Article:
Cross posted from my work blog.
I write this from JFK airport in New York, having successfully gotten out of the house at 5am carrying four duffel bags containing just under 200lbs of (mostly) donated supplies. Our clothing and personal gear are in our carry on luggage.
I remain overwhelmed by the deep vein of compassion and generosity we have tapped. We decided to make this trip less than a week ago, on Sunday the 24th. In the ensuing five days we’ve amassed enough gear and supplies that we spent last night in a sort of triage party.
The 200lb number is far from arbitrary. Not for love or money can you check more than two bags on an international flight. Further, if you’re flying to the Dominican Republic – not for love or money can those bags exceed 50lbs. At the airline’s discretion they may allow overweight bags, for a substantial fee. Since I did not want to see the fruits of people’s generosity thrown out at the gate to make weight, we decided to pre-weigh all of our bags and make a separate shipment of what would not fit.
In terms of shipping, there is still no really coherent way to ship to Port Au Prince. Fedex and UPS will each take packages to the Dominican Republic – but the cost to overnight a 50lb bag was nearly $500. At that price point, I’m sure that there are more useful things to do with the money than spend it on expedited burning of jet fuel. With an additional week’s notice, we could have dropped the cost substantially. So, the remaining supplies are being shipped out this week (by still further friends, with keys to our house), not only out of weight, we were also out of time.
Based on what we see on the news, as well as reports from colleagues and friends in country, we are focusing on pain management, wound care, antibiotics, and postoperative care for the lucky souls who have already received treatment. I have no idea what to do about what is being described as an emerging mental health catastrophe. The hospitals who employ the physicians on the team have been singularly generous. Just the two of us are carrying nearly 50lbs of drugs. We’re also shipping nearly 7,000 over the counter pain pills. The other physicians on the team are similarly laden.
My wife’s hospital came through with a wide assortment of surgical equipment. Apparently in the United States this is considered single-use. Stainless steel implements are simply thrown away. In the rest of the developed world they are sterilized and re-used. We have one bag that is small but dense with retractors, forceps, scalpels, and other things whose names I do not know.
On Wed, we were also allowed into a basement room filled with pallets of donated supplies. “Take what you need, and God bless you,” them man said. We selected an “ambu” breathing bag, as well as lots and lots of gloves and gauze, among other things.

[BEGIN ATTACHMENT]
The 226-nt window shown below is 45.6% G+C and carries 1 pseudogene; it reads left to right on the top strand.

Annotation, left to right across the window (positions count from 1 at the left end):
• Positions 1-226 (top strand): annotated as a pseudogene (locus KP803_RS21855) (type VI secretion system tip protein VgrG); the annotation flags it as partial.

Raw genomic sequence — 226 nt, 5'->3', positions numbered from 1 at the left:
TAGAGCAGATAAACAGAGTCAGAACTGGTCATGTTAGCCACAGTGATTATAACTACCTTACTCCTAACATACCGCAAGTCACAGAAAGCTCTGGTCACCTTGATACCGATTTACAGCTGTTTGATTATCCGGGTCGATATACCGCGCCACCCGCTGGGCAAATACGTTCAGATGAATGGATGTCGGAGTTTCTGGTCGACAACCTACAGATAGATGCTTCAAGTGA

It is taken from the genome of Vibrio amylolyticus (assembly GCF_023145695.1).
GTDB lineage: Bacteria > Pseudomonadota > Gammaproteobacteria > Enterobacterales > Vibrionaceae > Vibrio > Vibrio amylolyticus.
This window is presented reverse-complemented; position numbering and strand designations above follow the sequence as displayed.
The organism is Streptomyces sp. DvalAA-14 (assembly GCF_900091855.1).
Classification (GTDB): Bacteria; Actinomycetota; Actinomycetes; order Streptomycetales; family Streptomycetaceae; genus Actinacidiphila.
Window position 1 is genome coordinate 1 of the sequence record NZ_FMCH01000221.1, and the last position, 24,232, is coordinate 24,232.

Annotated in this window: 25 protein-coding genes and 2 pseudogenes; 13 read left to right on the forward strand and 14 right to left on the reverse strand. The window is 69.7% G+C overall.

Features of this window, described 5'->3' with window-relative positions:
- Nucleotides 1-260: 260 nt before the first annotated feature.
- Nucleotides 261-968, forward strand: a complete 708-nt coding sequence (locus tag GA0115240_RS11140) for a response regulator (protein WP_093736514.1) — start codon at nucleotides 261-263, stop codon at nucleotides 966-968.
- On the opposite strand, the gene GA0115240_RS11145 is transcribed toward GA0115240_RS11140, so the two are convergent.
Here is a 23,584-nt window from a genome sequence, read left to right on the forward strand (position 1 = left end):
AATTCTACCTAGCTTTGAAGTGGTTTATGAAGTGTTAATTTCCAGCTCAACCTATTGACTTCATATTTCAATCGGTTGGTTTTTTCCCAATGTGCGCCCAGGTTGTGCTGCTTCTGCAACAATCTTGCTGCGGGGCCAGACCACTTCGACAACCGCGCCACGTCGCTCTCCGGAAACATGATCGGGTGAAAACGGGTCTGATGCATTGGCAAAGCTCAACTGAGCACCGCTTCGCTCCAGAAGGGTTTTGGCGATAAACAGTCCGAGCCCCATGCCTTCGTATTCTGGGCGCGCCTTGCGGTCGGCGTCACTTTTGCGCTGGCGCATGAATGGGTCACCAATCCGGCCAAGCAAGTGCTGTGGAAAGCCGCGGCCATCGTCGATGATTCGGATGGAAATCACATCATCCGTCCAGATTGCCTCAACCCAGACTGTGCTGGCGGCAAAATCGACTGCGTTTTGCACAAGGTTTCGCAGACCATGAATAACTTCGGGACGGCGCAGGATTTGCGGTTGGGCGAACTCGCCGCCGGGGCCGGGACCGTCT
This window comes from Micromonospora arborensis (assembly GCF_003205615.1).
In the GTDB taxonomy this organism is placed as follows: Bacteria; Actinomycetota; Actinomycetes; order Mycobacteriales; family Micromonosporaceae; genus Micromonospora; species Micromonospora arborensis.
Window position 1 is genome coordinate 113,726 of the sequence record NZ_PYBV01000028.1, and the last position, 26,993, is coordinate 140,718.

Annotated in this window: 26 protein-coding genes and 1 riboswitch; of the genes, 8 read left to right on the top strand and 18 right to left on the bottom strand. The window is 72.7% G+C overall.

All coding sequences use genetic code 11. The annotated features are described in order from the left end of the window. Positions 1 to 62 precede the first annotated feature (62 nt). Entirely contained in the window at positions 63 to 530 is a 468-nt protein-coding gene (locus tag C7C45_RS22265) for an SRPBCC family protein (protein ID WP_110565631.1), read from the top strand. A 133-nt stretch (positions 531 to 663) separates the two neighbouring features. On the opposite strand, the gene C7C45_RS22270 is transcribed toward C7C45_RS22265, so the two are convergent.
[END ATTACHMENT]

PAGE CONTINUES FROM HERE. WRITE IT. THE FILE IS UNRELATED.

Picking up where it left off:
My colleagues at Bioteam, as well as other friends, delivered a total of three boxes of emergency gear (emergency rations, a folding solar power source, tarps, stoves, water purification supplies, and so on) as well as four boxes of home health care supplies. The latter included critical supplies for wound care, splinting, and pain management.
We decided early on that all our clothing would fit in the carry on bags, as well as my communications gear. So, my clothing for the week (including church duds for Sunday) consists of half a duffel bag’s worth of space – crushed next to a satellite internet terminal and a 12″ G4 Apple laptop that will probably live out its days as a clinic computer in Haiti, and a GPS locator beacon.
Food was the hardest compromise. We’re carrying everything we need for a week. That took up critical space – but we decided that it would be unacceptable to make the trip only to become a burden and take supplies that the Haitians need. Perhaps half of one of our larger bags is heat-and-serve pouches of pre-cooked food, trail mix, and so on.
I brought each bag up to nearly 50lbs with the emergency ration bricks – intending to make something of a show of having to leave behind food for the hungry. Fortunately, it was not necessary. In fact, the JetBlue employee who checked us in surprised us by waiving our baggage fees entirely. “You’re doing a good thing,” she said.
Thanks again to all of you who opened your hearts, closets, and supply room doors to us. This is truly humbling. Between the 15 members of our team, we’re bringing 30 bags – 1,500lbs of supplies.
With that, I board a plane bound for the Dominican Republic. Our drivers meet us at the hotel at 7am tomorrow to begin the trip into Port Au Prince.
We have pictures of the guest house where I’ve stayed in the past. If you click the link, you’ll see why we’re sleeping at the clinic this time.